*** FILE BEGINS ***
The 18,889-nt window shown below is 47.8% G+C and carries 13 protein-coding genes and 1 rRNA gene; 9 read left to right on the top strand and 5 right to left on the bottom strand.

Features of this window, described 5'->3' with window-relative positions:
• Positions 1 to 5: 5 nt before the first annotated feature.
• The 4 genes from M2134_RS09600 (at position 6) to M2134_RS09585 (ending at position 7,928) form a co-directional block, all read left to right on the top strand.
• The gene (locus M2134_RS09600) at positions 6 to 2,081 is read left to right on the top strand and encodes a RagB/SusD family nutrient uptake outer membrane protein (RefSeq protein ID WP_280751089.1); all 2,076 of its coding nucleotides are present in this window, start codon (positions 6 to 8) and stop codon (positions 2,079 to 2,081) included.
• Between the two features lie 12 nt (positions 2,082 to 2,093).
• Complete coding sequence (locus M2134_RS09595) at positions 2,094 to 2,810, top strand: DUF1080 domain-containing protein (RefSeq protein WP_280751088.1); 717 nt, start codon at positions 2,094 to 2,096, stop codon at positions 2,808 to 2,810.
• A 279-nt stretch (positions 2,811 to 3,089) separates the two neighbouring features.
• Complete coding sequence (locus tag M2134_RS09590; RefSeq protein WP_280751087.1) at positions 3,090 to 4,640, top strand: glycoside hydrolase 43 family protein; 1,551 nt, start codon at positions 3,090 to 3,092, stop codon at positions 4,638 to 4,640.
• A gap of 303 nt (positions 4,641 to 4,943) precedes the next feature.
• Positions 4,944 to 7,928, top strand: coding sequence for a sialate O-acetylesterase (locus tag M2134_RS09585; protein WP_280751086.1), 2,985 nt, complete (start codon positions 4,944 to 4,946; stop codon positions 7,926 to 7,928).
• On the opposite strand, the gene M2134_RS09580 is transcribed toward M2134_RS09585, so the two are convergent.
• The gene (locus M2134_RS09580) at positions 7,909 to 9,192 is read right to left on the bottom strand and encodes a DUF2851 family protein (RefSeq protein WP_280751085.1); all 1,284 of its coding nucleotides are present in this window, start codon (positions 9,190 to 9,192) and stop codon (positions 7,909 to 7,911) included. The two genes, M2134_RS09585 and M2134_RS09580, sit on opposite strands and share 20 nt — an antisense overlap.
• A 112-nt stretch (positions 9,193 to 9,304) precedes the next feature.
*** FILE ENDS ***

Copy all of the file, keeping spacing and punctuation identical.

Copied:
The 18,889-nt window shown below is 47.8% G+C and carries 13 protein-coding genes and 1 rRNA gene; 9 read left to right on the top strand and 5 right to left on the bottom strand.

Features of this window, described 5'->3' with window-relative positions:
• Positions 1 to 5: 5 nt before the first annotated feature.
• The 4 genes from M2134_RS09600 (at position 6) to M2134_RS09585 (ending at position 7,928) form a co-directional block, all read left to right on the top strand.
• The gene (locus M2134_RS09600) at positions 6 to 2,081 is read left to right on the top strand and encodes a RagB/SusD family nutrient uptake outer membrane protein (RefSeq protein ID WP_280751089.1); all 2,076 of its coding nucleotides are present in this window, start codon (positions 6 to 8) and stop codon (positions 2,079 to 2,081) included.
• Between the two features lie 12 nt (positions 2,082 to 2,093).
• Complete coding sequence (locus M2134_RS09595) at positions 2,094 to 2,810, top strand: DUF1080 domain-containing protein (RefSeq protein WP_280751088.1); 717 nt, start codon at positions 2,094 to 2,096, stop codon at positions 2,808 to 2,810.
• A 279-nt stretch (positions 2,811 to 3,089) separates the two neighbouring features.
• Complete coding sequence (locus tag M2134_RS09590; RefSeq protein WP_280751087.1) at positions 3,090 to 4,640, top strand: glycoside hydrolase 43 family protein; 1,551 nt, start codon at positions 3,090 to 3,092, stop codon at positions 4,638 to 4,640.
• A gap of 303 nt (positions 4,641 to 4,943) precedes the next feature.
• Positions 4,944 to 7,928, top strand: coding sequence for a sialate O-acetylesterase (locus tag M2134_RS09585; protein WP_280751086.1), 2,985 nt, complete (start codon positions 4,944 to 4,946; stop codon positions 7,926 to 7,928).
• On the opposite strand, the gene M2134_RS09580 is transcribed toward M2134_RS09585, so the two are convergent.
• The gene (locus M2134_RS09580) at positions 7,909 to 9,192 is read right to left on the bottom strand and encodes a DUF2851 family protein (RefSeq protein WP_280751085.1); all 1,284 of its coding nucleotides are present in this window, start codon (positions 9,190 to 9,192) and stop codon (positions 7,909 to 7,911) included. The two genes, M2134_RS09585 and M2134_RS09580, sit on opposite strands and share 20 nt — an antisense overlap.
• A 112-nt stretch (positions 9,193 to 9,304) precedes the next feature.